OOS 1-8 - Engaging the public in scientific research for conservation

Monday, August 8, 2011: 4:00 PM
16B, Austin Convention Center
Meg Domroese1, Jennifer Shirk2, Rick Bonney2, Eleanor Sterling3, Judy Braus4, Robert Petty4, Anne Toomey3 and Felicity Arengo3, (1)Schoodic Education and Research Center Institute, New York, NY, (2)Laboratory of Ornithology, Cornell University, Ithaca, NY, (3)Center for Biodiversity and Conservation, American Museum of Natural History, New York, NY, (4)National Audubon Society

Public participation in scientific research (PPSR) refers to initiatives in which the public is involved in one or more phases of scientific research – from defining questions to using results – and encompasses citizen science, participatory monitoring, community science, and a variety of other endeavors and approaches. PPSR offers significant opportunities for conservation by addressing the increasing demand for information and the need for action, from identifying species at risk, to interpreting data for policy and management, to increasing public understanding and stewardship of the natural environment. For such research partnerships to advance goals for all involved, it is essential to better understand factors that influence specific outcomes and impacts. Conservation scientists and practitioners, resource managers, academics, community and project leaders, educators, land stewards, and others gathered to discuss key issues for PPSR in relation to conservation goals at a workshop at the American Museum of Natural History in April 2011.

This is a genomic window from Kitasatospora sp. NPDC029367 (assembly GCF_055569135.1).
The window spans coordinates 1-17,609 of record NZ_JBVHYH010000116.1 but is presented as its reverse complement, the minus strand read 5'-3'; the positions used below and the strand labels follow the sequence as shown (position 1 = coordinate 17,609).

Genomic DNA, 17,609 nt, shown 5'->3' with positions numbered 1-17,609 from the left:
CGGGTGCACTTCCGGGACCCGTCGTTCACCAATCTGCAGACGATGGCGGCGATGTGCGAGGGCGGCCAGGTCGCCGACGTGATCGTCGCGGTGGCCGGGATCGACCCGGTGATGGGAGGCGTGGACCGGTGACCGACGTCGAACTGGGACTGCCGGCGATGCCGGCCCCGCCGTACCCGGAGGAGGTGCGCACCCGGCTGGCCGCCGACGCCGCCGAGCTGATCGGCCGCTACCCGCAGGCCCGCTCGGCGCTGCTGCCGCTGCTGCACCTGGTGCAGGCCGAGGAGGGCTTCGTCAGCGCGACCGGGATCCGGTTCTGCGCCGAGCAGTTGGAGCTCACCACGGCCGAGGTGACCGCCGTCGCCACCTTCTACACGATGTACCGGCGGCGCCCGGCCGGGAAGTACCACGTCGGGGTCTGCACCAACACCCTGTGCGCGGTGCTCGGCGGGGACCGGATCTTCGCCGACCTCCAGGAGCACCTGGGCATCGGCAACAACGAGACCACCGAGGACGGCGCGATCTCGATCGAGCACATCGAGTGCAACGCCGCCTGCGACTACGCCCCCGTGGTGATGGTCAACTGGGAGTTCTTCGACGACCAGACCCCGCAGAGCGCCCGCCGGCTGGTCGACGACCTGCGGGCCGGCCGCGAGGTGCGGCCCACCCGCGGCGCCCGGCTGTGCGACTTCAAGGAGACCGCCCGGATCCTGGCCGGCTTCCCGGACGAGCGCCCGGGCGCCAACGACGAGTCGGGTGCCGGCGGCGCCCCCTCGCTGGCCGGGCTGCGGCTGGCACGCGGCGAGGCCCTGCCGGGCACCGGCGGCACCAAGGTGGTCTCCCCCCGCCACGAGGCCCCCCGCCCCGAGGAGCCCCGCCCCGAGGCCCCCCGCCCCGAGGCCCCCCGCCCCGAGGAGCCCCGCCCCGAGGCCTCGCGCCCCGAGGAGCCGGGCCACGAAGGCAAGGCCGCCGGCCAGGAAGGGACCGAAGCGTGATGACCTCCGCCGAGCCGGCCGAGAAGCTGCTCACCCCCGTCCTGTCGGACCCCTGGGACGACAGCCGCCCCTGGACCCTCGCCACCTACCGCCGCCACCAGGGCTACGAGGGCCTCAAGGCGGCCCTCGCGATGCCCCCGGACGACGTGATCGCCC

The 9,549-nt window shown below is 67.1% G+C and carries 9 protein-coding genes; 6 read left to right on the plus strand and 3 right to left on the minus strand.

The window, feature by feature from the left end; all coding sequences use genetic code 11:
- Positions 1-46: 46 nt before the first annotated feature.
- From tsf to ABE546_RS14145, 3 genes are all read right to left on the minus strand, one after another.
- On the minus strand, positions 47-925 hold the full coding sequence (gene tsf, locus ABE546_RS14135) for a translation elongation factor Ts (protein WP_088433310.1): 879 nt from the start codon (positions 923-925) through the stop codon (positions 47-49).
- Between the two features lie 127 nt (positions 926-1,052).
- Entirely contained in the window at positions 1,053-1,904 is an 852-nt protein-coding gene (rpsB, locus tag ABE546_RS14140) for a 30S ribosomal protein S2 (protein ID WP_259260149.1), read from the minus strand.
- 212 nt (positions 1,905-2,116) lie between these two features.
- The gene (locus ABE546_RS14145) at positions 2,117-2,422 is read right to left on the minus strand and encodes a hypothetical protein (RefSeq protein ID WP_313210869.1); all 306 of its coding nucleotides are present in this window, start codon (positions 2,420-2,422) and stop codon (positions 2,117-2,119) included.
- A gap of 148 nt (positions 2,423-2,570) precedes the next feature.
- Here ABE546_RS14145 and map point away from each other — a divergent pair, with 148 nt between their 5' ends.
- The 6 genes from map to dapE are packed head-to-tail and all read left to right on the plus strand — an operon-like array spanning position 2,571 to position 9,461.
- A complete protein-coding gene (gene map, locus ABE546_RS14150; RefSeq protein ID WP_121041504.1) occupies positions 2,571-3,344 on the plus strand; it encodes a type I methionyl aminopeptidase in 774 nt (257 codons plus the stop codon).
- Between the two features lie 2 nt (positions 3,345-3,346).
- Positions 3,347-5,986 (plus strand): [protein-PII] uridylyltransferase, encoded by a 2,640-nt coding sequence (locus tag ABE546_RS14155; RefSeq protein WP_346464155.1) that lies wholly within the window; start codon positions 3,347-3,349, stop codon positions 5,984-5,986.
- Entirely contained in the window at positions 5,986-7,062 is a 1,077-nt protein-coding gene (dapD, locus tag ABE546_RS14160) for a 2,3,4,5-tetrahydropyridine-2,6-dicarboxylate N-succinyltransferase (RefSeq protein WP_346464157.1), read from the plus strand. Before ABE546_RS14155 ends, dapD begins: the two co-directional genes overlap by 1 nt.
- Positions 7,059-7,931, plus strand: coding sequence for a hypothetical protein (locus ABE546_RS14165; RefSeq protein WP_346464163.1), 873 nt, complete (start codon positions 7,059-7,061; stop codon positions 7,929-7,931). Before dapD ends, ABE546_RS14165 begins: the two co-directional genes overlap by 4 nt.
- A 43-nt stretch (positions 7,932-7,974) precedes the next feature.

This group identified key challenges, facilitating factors, and best practices for PPSR to have greater relevance for conservation questions and outcomes, including generating data that is relevant and meaningful, reaching and engaging new audiences, and implementing processes that integrate conventional science and other forms of knowledge. This paper will present tools and recommendations derived from the workshop that contribute to advancing the field of PPSR by addressing science, education, and conservation goals.

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Banner photo by Flickr user greg westfall.